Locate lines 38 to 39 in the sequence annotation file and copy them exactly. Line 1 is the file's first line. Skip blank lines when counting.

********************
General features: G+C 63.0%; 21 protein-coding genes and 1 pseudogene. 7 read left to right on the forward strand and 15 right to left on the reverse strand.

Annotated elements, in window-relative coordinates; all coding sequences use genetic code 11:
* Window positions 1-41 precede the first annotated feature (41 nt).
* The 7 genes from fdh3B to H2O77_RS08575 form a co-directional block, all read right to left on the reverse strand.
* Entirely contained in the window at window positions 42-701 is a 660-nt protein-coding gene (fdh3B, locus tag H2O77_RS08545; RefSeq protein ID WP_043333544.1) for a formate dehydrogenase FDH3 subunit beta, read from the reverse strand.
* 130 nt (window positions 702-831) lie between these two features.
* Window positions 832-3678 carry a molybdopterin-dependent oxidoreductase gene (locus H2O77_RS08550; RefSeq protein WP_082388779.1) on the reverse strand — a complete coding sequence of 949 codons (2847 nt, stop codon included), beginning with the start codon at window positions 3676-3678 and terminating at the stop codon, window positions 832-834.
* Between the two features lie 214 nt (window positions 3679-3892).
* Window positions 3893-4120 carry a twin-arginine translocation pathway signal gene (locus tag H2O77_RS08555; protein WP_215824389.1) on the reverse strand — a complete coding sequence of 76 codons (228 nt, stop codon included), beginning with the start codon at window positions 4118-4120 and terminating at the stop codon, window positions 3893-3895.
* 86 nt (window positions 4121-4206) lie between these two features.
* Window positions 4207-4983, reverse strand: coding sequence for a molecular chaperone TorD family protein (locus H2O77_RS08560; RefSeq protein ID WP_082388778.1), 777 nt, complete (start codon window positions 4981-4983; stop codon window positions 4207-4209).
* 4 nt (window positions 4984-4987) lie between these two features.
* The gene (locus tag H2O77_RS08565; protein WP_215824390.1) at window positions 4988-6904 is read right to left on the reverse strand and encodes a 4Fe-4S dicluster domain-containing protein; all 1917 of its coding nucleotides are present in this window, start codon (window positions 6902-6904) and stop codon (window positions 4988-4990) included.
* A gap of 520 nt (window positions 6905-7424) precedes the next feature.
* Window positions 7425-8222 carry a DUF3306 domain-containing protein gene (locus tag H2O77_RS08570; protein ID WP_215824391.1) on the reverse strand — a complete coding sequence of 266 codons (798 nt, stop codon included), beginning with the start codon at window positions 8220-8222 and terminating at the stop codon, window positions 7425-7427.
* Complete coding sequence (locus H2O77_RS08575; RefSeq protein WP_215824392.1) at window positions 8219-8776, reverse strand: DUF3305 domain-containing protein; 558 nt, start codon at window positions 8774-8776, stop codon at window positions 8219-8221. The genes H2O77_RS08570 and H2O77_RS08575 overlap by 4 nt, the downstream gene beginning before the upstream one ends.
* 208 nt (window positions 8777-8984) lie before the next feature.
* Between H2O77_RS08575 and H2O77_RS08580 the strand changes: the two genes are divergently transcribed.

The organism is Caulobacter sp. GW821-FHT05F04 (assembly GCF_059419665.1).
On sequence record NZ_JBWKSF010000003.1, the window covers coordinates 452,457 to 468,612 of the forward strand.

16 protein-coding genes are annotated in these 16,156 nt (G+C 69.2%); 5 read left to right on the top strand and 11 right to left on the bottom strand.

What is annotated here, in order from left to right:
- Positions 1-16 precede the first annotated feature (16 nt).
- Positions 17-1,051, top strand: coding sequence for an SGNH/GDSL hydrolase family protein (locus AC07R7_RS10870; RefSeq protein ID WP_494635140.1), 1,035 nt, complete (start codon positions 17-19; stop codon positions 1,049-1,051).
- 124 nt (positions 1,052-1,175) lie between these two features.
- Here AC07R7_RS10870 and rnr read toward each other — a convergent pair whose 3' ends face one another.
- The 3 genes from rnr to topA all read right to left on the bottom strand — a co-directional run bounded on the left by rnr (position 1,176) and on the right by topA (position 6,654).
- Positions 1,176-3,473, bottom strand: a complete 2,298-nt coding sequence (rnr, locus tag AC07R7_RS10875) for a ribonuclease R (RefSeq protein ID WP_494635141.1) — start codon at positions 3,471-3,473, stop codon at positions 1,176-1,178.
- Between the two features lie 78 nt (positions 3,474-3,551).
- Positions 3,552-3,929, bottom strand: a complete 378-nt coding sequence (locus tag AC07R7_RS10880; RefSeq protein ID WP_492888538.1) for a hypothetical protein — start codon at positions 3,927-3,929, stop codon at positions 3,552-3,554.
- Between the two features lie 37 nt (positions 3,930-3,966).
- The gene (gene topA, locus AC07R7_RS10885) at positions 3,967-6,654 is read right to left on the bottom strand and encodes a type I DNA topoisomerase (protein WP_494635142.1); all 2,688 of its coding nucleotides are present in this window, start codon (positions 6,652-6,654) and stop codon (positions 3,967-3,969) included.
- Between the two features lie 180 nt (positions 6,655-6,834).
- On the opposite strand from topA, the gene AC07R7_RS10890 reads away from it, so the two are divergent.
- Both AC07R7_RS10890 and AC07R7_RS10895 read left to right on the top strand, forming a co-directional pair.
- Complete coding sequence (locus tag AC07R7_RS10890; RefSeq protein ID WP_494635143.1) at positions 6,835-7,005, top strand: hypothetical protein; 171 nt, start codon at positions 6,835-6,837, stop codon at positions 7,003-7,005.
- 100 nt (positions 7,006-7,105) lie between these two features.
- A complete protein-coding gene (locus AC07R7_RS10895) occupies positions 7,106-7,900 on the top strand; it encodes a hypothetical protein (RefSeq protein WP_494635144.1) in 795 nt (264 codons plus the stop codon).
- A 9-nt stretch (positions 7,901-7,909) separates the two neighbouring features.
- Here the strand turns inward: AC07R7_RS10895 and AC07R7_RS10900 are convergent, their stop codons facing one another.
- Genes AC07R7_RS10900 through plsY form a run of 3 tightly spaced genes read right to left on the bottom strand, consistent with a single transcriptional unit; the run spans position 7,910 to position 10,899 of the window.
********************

- A complete protein-coding gene (locus AC07R7_RS10895) occupies positions 7,106-7,900 on the top strand; it encodes a hypothetical protein (RefSeq protein WP_494635144.1) in 795 nt (264 codons plus the stop codon).
- A 9-nt stretch (positions 7,901-7,909) separates the two neighbouring features.